Artificial intelligence has mastered the full cycle of drug development
Rare and dangerous diseases will soon no longer pose a threat, AI-designed drugs are already in full swing in clinical trials on humans.
The drug, codenamed “INS018_055”, was developed by a Hong Kong biotech company. Insilico Medicine, which specializes in the discovery and design of new molecules using AI. The main goal of drug development is the treatment of idiopathic pulmonary fibrosis, a chronic disease in which scars form in the lungs.
In recent decades, this disease has become more and more widespread. In the United States alone, about 100,000 people currently suffer from it. And if left untreated, death can occur within two to five years.
“This is the first fully AI-developed drug to reach human clinical trials, namely phase II patient trials,” said Alex Zhavoronkov, founder and CEO of Insilico Medicine. Although there are other AI-designed drugs currently in clinical trials, according to Zhavoronkov, AI put much more of its “software efforts” into their drug.
Zhavoronkov said that Insilico Medicine researchers chose pulmonary fibrosis, in part, because of its association with aging, but the company has two more drugs, partly created with the help of AI, also in clinical trials.
One of these drugs is an anti-coronavirus in phase I clinical trials, and the other is an anti-cancer drug “USP1 inhibitor for the treatment of solid tumors”, which was also recently approved. FDA at the start of clinical trials.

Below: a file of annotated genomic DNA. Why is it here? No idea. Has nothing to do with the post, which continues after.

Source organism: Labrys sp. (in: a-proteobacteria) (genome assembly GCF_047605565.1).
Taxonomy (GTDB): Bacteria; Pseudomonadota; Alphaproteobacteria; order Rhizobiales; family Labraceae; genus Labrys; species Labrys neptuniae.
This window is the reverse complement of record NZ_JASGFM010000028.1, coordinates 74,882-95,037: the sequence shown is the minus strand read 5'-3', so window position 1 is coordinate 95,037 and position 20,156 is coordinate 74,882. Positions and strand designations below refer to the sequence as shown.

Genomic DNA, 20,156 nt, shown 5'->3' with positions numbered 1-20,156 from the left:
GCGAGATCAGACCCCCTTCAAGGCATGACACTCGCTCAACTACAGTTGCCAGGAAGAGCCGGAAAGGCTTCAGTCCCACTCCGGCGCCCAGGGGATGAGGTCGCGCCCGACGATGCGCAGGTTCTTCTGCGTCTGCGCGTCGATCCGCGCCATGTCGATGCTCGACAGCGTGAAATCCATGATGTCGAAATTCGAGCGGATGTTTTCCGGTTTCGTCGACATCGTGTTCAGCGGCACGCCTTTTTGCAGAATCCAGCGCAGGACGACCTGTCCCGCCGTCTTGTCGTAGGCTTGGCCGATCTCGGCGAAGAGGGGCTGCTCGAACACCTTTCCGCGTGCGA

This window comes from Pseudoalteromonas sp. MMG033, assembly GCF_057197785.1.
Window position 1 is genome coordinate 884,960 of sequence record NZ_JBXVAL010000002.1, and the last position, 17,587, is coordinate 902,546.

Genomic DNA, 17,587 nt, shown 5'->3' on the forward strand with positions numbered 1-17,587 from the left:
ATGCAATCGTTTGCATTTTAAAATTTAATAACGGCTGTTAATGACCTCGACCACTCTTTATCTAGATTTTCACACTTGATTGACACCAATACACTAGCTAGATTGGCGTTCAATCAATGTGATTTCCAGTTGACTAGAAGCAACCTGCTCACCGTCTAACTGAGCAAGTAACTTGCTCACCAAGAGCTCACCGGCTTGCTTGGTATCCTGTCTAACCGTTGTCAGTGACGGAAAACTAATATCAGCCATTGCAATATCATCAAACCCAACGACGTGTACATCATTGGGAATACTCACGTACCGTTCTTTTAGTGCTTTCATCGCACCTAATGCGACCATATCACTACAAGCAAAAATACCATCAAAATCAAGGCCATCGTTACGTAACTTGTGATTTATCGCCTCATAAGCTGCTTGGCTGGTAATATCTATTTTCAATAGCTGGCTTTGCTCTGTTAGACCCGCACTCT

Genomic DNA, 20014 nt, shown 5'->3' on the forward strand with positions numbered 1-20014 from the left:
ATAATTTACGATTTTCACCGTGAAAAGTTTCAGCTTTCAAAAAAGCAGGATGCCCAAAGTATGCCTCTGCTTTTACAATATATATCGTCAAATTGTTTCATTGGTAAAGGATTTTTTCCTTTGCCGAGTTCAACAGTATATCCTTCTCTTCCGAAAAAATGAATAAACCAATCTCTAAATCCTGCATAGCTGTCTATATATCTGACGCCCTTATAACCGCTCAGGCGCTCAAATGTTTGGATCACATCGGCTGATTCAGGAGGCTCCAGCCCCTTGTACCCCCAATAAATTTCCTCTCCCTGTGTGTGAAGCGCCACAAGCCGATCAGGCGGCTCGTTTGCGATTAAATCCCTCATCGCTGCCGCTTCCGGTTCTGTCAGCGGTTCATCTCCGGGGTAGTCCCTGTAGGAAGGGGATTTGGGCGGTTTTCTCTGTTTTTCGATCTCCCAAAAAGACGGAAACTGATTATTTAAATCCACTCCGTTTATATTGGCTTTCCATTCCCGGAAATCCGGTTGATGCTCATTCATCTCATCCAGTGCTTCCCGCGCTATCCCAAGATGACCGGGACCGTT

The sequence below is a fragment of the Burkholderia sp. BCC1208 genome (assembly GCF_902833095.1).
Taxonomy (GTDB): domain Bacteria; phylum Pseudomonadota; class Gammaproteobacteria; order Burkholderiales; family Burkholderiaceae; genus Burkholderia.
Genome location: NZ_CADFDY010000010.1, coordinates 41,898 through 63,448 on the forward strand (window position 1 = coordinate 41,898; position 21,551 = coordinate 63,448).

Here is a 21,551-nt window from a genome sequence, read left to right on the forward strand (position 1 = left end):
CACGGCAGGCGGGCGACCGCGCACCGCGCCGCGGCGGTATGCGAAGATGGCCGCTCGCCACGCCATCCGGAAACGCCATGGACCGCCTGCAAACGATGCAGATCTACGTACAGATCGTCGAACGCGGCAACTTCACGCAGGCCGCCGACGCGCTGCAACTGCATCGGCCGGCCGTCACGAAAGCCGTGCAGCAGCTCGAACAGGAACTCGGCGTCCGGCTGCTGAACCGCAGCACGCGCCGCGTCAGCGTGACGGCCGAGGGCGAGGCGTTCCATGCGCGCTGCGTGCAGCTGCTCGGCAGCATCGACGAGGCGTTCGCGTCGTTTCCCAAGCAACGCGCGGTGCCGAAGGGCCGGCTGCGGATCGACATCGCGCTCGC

“When this company first started, we were focused on algorithms — developing technology that could discover and design new molecules,” Zhavoronkov said. “I never imagined in those days that I would be testing AI-designed drugs in clinical trials on patients.”
If the current phase II study is successful, it will move on to another study with a larger cohort of subjects, and then potentially reach phase III studies with hundreds of participants.
“We expect to have results from the current phase II study next year,” Zhavoronkov said, adding that it is difficult to predict the exact timing for future phases, especially given that the disease is relatively rare and patients must meet certain criteria.
Zhavoronkov added: “We are optimistic that this medicine will be ready to enter the market and reach patients who can really benefit from it in the coming years.”